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the process of producing urine in the kidneys. Uropoiesis ensures that excess Na, K, Ca, Mg, and other salts are excreted from the body, as well as water, foreign substances, and the end products of metabolism. Uropoiesis, along with other factors, regulates the stability of the body’s internal environment and the volume and pH of the extracellular fluid.
The uropoietic process involves three principal stages: the filtration of blood plasma in the renal glomeruli, the reabsorption of some of the filtrate into the blood, and tubular secretion (see Figure 1). Plasma filters through the wall of the capillaries of the renal glomeruli as a result of the balance of opposing pressures: the hydrostatic pressure of the blood in the glomerular capillaries (7.6 kilonewtons/m2, or 57 mm Hg) is counteracted by the hydrostatic pressure in Bowman’s capsule and by the oncotic pressure (the pressure exerted by proteins on the plasma membrane) in the plasma. Human kidneys produce about 125 ml of glomerular filtrate per minute. The filtrate contains all the constituents of the blood except trace elements and large protein molecules. The rate of total blood flow through the kidneys is about 1,200 ml/min. The heart provides the driving force that causes the filtrate to pass from the plasma into Bowman’s capsule; thus, filtration is dependent on blood pressure. The amount of filtrate is also regulated by the constriction and dilation of the arterioles that enter and emerge from the glomeruli. The filtrate is sharply decreased in volume, and its composition is changed as it passes through the renal tubules. The epithelial cells of the tubules reabsorb and return to the bloodstream a substantial part of the water, all the glucose, all the amino acids, and other substances that are needed by the body.
The arteriole that emerges from a glomerulus (efferent arteriole) is not directly connected with a vein; rather, the efferent arteriole branches out into a second capillary network, which surrounds the proximal and distal renal convoluted tubules. Thus, blood in the kidney encounters two capillary systems during its passage from artery to vein. It is at the second capillary system that reabsorption of essential substances occurs. The reabsorption rate varies with the body’s internal state. When an excess of water occurs, the normal passive reabsorption of water in the distal tubules decreases or is entirely curtailed, and the excretion of urine increases to 20 ml/min. Meanwhile, active reabsorption of Na continues and even intensifies. If the body is dehydrated, 99 percent of the water in the blood is reabsorbed in the distal tubules, while the quantity of reabsorbed Na remains unchanged or decreases. As a result, a small amount of urine with a high osmotic concentration is excreted, and fluid is retained in the body.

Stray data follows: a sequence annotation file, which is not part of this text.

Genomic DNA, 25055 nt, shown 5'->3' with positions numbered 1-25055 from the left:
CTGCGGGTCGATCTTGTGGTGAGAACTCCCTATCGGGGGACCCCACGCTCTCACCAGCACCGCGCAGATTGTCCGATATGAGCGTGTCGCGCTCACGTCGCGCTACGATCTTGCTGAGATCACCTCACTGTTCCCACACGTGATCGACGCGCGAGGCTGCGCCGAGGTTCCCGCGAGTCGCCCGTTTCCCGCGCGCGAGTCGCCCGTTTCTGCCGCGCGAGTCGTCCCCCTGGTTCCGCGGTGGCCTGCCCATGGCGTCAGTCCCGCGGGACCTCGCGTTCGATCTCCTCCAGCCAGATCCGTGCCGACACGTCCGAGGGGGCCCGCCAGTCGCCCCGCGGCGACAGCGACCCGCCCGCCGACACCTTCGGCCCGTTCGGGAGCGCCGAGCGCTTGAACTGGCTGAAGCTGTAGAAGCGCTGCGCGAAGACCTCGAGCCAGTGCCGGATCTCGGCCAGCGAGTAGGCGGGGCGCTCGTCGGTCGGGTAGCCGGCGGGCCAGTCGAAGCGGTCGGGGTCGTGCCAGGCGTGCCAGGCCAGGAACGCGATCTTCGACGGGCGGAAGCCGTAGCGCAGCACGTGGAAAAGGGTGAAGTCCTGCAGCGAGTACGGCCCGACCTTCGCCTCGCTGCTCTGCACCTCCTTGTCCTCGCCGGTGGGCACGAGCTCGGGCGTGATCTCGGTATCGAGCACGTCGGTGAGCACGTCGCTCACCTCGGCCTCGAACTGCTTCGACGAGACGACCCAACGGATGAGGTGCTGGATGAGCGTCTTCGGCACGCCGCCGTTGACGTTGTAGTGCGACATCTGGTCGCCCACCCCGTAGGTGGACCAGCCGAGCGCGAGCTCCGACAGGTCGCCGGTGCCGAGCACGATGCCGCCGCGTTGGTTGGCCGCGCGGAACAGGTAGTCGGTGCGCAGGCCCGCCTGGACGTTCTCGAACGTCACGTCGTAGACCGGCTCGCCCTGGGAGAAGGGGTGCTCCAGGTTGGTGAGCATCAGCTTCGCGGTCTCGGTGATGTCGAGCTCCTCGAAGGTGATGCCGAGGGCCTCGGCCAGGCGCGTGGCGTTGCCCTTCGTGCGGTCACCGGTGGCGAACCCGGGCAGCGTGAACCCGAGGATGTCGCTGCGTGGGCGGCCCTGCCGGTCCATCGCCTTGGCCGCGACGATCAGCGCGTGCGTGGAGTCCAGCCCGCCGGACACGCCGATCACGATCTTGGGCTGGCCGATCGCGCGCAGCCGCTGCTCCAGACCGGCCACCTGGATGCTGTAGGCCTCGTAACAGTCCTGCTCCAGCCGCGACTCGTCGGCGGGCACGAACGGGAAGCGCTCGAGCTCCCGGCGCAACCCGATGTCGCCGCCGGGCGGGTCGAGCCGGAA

The cells of the renal tubules not only return substances from the filtrate to the blood but also excrete a quantity of unnecessary, chiefly foreign, substances. When the filtration pressure falls below a certain level, filtration and the production of urine cease. The final step in the conversion of the glomerular filtrate into urine occurs as the fluid reaches the end of the collecting tubules. The urine does not undergo any changes as it continues its passage through the renal pelvis, ureter, and urinary bladder.
The epithelial cells of the renal tubules expend a great deal of energy in order to effect selective reabsorption from the filtrate; this energy is obtained from the oxidation of carbohydrates. (Some parts of renal tissue consume more oxygen per hour than an equivalent mass of myocardial tissue.)
In order to maintain osmotic and volume homeostasis, renal activity is regulated by central nervous system reflex mechanisms that cause certain organs to secrete the hormones vasopressin and aldosterone. These hormones directly influence water-salt metabolism by regulating the rate of reabsorption of water and electrolytes in the renal tubules. (SeeWATER-SALT EXCHANGE and EXCRETORY SYSTEM.)
M. IA. RATNER